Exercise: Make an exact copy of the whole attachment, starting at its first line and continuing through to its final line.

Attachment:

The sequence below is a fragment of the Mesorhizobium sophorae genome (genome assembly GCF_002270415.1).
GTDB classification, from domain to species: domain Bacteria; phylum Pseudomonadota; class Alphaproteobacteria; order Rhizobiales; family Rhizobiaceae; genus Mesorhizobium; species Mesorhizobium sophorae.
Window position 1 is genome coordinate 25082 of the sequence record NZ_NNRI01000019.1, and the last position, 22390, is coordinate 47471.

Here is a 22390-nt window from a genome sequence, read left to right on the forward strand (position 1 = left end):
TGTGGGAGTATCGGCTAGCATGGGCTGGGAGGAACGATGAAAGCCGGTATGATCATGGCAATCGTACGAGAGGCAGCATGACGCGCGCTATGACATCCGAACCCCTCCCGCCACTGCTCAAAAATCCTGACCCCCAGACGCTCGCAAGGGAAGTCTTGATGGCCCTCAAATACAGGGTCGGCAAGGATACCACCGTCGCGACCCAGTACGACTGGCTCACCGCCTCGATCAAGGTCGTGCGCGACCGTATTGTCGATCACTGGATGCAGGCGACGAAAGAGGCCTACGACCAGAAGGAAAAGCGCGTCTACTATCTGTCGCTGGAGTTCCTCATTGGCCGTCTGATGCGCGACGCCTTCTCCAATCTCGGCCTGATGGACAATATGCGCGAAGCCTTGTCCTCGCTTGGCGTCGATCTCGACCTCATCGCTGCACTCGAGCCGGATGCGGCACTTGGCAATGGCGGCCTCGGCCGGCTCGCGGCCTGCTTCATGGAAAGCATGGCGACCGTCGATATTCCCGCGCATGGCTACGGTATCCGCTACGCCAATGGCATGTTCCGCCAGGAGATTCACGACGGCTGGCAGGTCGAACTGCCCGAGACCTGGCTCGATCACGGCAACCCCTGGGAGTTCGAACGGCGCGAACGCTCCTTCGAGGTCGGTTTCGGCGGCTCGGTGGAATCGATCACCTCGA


The sequence below is a fragment of the Mesorhizobium sophorae genome (genome assembly GCF_002270415.1).
GTDB classification, from domain to species: domain Bacteria; phylum Pseudomonadota; class Alphaproteobacteria; order Rhizobiales; family Rhizobiaceae; genus Mesorhizobium; species Mesorhizobium sophorae.
Window position 1 is genome coordinate 25082 of the sequence record NZ_NNRI01000019.1, and the last position, 22390, is coordinate 47471.

Here is a 22390-nt window from a genome sequence, read left to right on the forward strand (position 1 = left end):
TGTGGGAGTATCGGCTAGCATGGGCTGGGAGGAACGATGAAAGCCGGTATGATCATGGCAATCGTACGAGAGGCAGCATGACGCGCGCTATGACATCCGAACCCCTCCCGCCACTGCTCAAAAATCCTGACCCCCAGACGCTCGCAAGGGAAGTCTTGATGGCCCTCAAATACAGGGTCGGCAAGGATACCACCGTCGCGACCCAGTACGACTGGCTCACCGCCTCGATCAAGGTCGTGCGCGACCGTATTGTCGATCACTGGATGCAGGCGACGAAAGAGGCCTACGACCAGAAGGAAAAGCGCGTCTACTATCTGTCGCTGGAGTTCCTCATTGGCCGTCTGATGCGCGACGCCTTCTCCAATCTCGGCCTGATGGACAATATGCGCGAAGCCTTGTCCTCGCTTGGCGTCGATCTCGACCTCATCGCTGCACTCGAGCCGGATGCGGCACTTGGCAATGGCGGCCTCGGCCGGCTCGCGGCCTGCTTCATGGAAAGCATGGCGACCGTCGATATTCCCGCGCATGGCTACGGTATCCGCTACGCCAATGGCATGTTCCGCCAGGAGATTCACGACGGCTGGCAGGTCGAACTGCCCGAGACCTGGCTCGATCACGGCAACCCCTGGGAGTTCGAACGGCGCGAACGCTCCTTCGAGGTCGGTTTCGGCGGCTCGGTGGAATCGATCACCTCGA